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Literature in Motion: Mary Anthony's use of Shakespearean and Biblical Themes in Modern Dance

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Please use this identifier to cite or link to this item: http://hdl.handle.net/1928/10827

Literature in Motion: Mary Anthony's use of Shakespearean and Biblical Themes in Modern Dance

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Title: Literature in Motion: Mary Anthony's use of Shakespearean and Biblical Themes in Modern Dance
Author: Jensen, Gwendolyn Lee, 1986-
Advisor(s): Santos Newhall, Mary Anne
Committee Member(s): Santos Newhall, Mary Anne
Herrera, Brian
Predock-Linnell, Jennifer
Department: University of New Mexico. Dept. of Theater and Dance
Subject: Mary Anthony
modern dance
Shakespeare
The Bible
Cain and Abel
Adam and Eve
literature
literary influence in dance
Total theatre
LC Subject(s): Anthony, Mary--Criticism and interpretation
Modern dance--United States
Degree Level: Masters
Abstract: In this thesis, I analyze the life and work of Mary Anthony in my exploration of modern dance with literary influence. I approach Anthony’s use of Shakespearean and Biblical themes as dramatic and timeless literary stimuli for portraying morality, mortality, and humanity as important to the American modern dance style established by her predecessors. I discuss how her lifelong interest in theatre led to her use of dramatic literary sources as a way of producing dance with theatrical elements, or what she calls “total theatre” rather than dance alone; the clear conception inherent in written works, as well as the lasting status of Shakespeare and the Bible in America, allowed her to create dances with clarity of ideas, plot, and character. I explore how Anthony’s influences, styles, and methods allowed her to portray such well-known written themes without the words that would normally drive and transmit them. Here I specifically analyze Anthony’s dances Lady Macbeth (1949), based on Shakespeare’s Macbeth, and In the Beginning (Adam and Eve) (1970), and Cain and Abel (1972), both based on the Biblical stories in Genesis, in order to explore the differences in her use of each literary source in choreography. I discuss biographical information regarding influence and experience, her views and teaching methods, and her use of specific themes for dance. I explore the connection between Anthony’s idea of total theatre, her use of dramatic literary themes, and her ability to use Shakespeare and the Bible in the creation of choreography within the established American style of an art form.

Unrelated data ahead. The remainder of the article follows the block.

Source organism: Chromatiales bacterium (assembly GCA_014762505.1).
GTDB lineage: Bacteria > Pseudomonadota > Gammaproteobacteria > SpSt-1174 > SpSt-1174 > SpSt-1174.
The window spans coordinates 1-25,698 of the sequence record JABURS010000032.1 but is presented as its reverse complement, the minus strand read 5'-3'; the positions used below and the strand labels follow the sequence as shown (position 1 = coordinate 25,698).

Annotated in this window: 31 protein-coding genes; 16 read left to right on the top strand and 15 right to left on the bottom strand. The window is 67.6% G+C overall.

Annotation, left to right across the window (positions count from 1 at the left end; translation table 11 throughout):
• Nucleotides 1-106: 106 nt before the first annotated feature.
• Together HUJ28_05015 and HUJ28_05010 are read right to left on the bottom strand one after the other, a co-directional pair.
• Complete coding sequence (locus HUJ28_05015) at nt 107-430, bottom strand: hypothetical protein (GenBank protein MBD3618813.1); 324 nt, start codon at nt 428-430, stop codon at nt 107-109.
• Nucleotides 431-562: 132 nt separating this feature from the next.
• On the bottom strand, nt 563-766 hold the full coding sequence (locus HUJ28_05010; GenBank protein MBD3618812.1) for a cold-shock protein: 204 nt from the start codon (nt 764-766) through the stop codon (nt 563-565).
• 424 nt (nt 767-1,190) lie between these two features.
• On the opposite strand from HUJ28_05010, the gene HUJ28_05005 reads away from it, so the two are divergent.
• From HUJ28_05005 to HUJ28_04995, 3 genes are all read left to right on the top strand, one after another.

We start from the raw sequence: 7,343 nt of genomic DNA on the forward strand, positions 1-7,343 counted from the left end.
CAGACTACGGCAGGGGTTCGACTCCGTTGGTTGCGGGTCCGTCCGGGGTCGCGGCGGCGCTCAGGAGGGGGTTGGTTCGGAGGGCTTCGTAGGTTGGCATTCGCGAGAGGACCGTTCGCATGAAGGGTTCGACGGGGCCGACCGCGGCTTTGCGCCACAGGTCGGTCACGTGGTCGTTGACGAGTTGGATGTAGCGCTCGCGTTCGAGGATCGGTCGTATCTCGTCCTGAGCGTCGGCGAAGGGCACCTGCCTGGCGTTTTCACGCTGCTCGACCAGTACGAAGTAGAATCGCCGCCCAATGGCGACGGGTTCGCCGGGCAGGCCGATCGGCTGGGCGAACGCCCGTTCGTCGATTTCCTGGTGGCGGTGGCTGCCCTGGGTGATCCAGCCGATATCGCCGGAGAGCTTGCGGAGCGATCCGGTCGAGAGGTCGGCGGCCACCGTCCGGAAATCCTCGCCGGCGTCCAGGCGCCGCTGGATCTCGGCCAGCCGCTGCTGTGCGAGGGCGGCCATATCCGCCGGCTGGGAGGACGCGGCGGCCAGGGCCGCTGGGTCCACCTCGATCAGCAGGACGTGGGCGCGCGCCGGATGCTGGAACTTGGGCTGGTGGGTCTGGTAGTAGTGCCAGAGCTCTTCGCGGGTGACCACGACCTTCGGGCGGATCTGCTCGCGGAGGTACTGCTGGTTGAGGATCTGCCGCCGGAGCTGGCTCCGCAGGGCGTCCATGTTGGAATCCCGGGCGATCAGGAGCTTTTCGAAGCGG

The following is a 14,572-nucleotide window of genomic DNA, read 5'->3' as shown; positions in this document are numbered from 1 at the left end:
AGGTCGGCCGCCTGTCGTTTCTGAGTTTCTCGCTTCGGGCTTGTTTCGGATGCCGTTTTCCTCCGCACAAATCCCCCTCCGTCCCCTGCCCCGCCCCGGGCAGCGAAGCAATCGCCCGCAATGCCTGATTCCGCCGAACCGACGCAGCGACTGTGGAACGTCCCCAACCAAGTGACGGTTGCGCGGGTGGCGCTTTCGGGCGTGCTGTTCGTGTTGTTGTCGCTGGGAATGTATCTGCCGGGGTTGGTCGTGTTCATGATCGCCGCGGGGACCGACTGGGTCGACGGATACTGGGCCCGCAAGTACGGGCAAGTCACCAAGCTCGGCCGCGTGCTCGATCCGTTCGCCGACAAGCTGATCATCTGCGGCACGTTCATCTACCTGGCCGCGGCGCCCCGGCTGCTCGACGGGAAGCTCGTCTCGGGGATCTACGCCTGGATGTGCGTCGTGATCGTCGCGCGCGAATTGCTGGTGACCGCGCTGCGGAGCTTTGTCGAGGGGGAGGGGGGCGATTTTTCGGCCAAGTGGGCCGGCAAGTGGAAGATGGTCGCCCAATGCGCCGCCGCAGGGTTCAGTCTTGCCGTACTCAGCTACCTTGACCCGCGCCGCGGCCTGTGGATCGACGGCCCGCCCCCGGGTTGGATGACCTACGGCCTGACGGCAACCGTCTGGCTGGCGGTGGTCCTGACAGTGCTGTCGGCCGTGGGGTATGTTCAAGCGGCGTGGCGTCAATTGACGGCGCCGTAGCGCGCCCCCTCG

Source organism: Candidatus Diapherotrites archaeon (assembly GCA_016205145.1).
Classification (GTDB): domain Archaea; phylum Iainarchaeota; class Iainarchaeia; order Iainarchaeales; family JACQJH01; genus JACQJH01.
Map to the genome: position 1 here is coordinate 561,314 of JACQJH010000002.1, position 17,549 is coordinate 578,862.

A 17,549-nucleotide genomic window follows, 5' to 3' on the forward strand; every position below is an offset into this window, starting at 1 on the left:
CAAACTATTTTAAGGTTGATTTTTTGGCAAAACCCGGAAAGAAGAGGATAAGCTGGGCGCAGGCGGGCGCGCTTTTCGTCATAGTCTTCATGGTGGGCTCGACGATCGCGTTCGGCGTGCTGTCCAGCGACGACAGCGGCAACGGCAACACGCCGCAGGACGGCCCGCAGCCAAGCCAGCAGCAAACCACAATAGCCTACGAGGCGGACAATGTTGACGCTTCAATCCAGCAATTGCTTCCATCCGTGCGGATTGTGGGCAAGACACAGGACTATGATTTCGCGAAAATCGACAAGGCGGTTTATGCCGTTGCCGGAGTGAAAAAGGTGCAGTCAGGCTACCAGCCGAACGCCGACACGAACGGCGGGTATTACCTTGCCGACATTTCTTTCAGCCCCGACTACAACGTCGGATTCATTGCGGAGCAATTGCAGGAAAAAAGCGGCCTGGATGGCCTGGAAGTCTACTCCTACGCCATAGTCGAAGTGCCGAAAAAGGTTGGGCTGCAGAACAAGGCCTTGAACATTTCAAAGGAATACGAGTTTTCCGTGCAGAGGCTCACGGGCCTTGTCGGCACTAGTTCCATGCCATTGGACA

Graduation Date: May 2010
URI: http://hdl.handle.net/1928/10827


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